With one of the world’s largest bodies of water on one side and one of the Lower Peninsula’s biggest inland lakes on the other, there’s a lot of H2O surrounding Ludington State Park. There’s also a lot of land within the park between Lake Michigan and Hamlin Lake – 5,300 acres of it, which is more than all but a few parks in Michigan.
The best way to experience both the beautiful expanse of Ludington State Park and the incredible waterfront views may be to lace up your hiking boots and hit the park’s 24 miles of trails. The network of several shorter trails loops through the park in varied terrain, from sandy
dunes to wooded marshes to riverside paths. The trails go over hills to the top of high bluffs and down through valleys, across boardwalks and along foot bridges over some of that picturesque shoreline.
“There’s a lot of diversity in the trails here,” said Jim Gallie, park manager. “There’s a bit of everything for everyone.”
Hiking the trails in Ludington State Park is an exhilarating experience any time of year, but perhaps no time is quite as scenic as fall. Once the temperatures cool down, it’s especially enjoyable to get out on the trails for some healthy exercise in a refreshing outdoor setting.
Two of the park’s most popular routes are the Lost Lake and Island trails, which skirt the edge of the water – and in some spots go right over it on boardwalks and foot bridges. Gallie said the combination of boardwalk and big views of Hamlin Lake is appealing, as are the beautiful stretches of cedar and hemlock forest full of birds and wildlife.
There’s also the Coast Guard Trail right along the Lake Michigan dunes, the Sable River Trail from the dam at Hamlin Lake along the river toward Lake Michigan and the Skyline Trail with several scenic overlooks offering panoramic views of landmarks as far away as the Silver Lake Sand Dunes. Plus, there’s the Lighthouse Trail that follows rolling dunes to the photogenic Big Sable Point Lighthouse.
Of course, hiking isn’t the only recreational activity to enjoy this fall in Ludington. There’s also a couple miles of bike trail, a four-mile canoe route in Hamlin Lake and a nice fall salmon run. And that’s all just in the state park!
The Ludington area has many miles of hiking and biking trails outside the park, not to mention ample opportunity for kayaking, fishing and golfing – all of which offer their own special beauty in the fall.
Fall also brings delicious fresh produce to farmers markets and the chance to see some of Michigan’s most intense fall color on a leisurely drive through the back roads of Mason County.
From big-lake fishing on Lake Michigan to casting a line in over 40 inland lakes to fly fishing in nearly 2,000 miles of trout streams, there’s no wonder Ludington is one of Michigan’s top fishing destinations. In fact, Ludington is the state’s No. 1 salmon fishing port! In the fall, the Sauble and Pere Marquette rivers provide anglers with salmon runs lasting into October.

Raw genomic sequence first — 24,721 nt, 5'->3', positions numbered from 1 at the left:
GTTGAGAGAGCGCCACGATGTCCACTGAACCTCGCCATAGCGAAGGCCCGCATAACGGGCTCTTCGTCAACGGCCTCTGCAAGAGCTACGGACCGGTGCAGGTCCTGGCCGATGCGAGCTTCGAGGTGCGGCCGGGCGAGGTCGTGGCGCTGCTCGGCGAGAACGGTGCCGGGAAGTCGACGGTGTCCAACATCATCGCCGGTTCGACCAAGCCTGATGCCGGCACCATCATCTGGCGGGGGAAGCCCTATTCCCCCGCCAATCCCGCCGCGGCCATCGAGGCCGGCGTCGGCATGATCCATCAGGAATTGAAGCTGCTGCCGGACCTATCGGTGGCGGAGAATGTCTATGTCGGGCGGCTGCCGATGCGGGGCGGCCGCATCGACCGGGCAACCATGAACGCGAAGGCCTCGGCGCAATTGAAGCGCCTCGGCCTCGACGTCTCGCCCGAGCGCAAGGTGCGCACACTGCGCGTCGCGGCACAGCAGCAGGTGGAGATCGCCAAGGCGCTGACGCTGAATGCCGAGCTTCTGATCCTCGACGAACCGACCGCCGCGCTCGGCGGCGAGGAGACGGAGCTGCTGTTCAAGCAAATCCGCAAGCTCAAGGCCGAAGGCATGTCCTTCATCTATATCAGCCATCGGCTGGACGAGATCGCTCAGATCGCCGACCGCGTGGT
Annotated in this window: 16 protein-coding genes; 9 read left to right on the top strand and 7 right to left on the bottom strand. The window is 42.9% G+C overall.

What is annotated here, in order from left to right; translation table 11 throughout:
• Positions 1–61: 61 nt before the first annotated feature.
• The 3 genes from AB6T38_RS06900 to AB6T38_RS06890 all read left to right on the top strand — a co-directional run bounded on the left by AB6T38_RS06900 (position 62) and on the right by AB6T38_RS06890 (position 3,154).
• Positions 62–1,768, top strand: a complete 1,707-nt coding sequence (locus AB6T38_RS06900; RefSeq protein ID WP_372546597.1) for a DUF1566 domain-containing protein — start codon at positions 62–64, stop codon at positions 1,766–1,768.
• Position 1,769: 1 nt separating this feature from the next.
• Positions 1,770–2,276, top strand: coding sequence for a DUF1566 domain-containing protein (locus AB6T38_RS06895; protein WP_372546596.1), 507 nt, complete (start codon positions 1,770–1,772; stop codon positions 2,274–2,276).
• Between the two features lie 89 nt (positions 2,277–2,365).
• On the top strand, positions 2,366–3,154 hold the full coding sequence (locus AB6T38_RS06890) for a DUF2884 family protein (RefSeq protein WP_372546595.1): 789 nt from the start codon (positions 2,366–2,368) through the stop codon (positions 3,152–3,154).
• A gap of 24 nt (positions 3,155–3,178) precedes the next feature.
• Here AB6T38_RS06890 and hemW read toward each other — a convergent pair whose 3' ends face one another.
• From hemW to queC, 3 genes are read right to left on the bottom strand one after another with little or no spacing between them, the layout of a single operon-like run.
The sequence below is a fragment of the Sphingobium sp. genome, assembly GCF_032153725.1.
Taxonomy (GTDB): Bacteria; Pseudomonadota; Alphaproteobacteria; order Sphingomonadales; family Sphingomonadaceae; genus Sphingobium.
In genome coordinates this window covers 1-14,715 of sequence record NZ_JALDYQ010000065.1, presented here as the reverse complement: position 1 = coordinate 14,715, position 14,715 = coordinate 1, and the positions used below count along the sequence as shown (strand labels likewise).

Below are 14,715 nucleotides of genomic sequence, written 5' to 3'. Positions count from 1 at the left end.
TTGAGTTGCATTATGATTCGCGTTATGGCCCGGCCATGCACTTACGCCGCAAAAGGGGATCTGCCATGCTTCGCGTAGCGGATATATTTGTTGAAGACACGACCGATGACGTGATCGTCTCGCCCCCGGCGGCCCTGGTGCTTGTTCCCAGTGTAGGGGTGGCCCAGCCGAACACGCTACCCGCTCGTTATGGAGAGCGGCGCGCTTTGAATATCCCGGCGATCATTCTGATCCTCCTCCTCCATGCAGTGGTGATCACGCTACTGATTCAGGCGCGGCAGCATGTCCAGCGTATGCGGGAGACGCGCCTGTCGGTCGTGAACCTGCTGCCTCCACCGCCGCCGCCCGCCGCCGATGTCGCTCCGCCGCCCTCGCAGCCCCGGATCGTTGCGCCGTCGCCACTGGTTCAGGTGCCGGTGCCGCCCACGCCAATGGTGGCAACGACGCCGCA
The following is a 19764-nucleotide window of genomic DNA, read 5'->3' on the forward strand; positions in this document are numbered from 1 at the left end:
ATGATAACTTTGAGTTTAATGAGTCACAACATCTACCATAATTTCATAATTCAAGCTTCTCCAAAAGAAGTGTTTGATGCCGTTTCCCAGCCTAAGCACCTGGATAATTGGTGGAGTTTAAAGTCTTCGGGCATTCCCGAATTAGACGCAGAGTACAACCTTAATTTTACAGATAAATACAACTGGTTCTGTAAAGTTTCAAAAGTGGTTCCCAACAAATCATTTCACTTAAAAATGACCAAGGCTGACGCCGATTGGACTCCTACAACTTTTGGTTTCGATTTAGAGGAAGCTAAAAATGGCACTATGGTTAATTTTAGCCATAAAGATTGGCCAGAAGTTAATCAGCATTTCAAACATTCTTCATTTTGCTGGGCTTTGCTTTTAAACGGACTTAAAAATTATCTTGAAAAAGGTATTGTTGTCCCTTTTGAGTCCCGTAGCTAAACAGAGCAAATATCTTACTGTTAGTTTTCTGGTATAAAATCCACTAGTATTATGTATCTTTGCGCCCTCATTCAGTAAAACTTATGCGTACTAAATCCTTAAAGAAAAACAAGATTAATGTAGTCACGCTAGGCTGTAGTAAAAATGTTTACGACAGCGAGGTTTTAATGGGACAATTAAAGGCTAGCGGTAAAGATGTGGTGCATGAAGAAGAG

Paddling down a quiet river in the fall can be a spiritual experience as you disappear into the serene beauty of the Pere Marquette National Scenic River. The Ludington area is home to several paddle sports vendors that rent kayaks and canoes for expeditions into the heart of Manistee National Forest.
Just as you can escape into a kaleidoscope of fall colors on the water, you can venture off the pavement onto the backroads of Mason County and immerse yourselves in the stunning yellows, reds and oranges of a fall color tour in the Ludington area. Or take a drive on one of Mason County’s six self-guided Cultural Trails – complete with narrative accessible from your smart phone.
Speaking of a color tour, sunsets in the Ludington area are just as incredible in the fall as they are in the summer. Every night and every vantage point is different.
Water temperatures are cooler in the fall, but Ludington-area beaches remain a relaxing place to spend the day. Set out a chair and warm your toes in the sand on a sunny day or pack a picnic for a hike up the shore to the iconic Big Sable Point Lighthouse in Ludington State Park.
Ludington Avenue tends to be a little quieter in the fall than during the height of summer, which gives you more space to browse the unique downtown shops and art galleries. You can create a custom T-shirt at Gordy’s Skate Co. or admire the incredible images on display at Todd & Brad Reed Photography. While strolling through town, grab a bite to eat at one of Ludington’s brew pubs or enjoy dessert at the famous House of Flavors.
What’s fall without a pumpkin and some farm-fresh produce? While out on the roads in pursuit of glorious fall color, be sure to make time for a stop at a roadside stand or farmers market so you can taste and savor the flavors of the season.
In addition to a couple miles of paved bike trail within Ludington State Park, there’s a wealth of bike routes throughout the Ludington area including scenic road routes, four-season mountain biking, fat-tire trails and more.
Phone cameras are better than ever these days, making it easy for photography novices to capture slices of heaven all around the Ludington area, from sunsets to lighthouses to fall colors. Wherever your adventures take you in the Ludington area, use the hashtag #PureLudington to share images of your journey.
Make the most of Michigan’s glorious fall this year and cross some of these items off your bucket list in Ludington. Find a place to stay and start planning your getaway!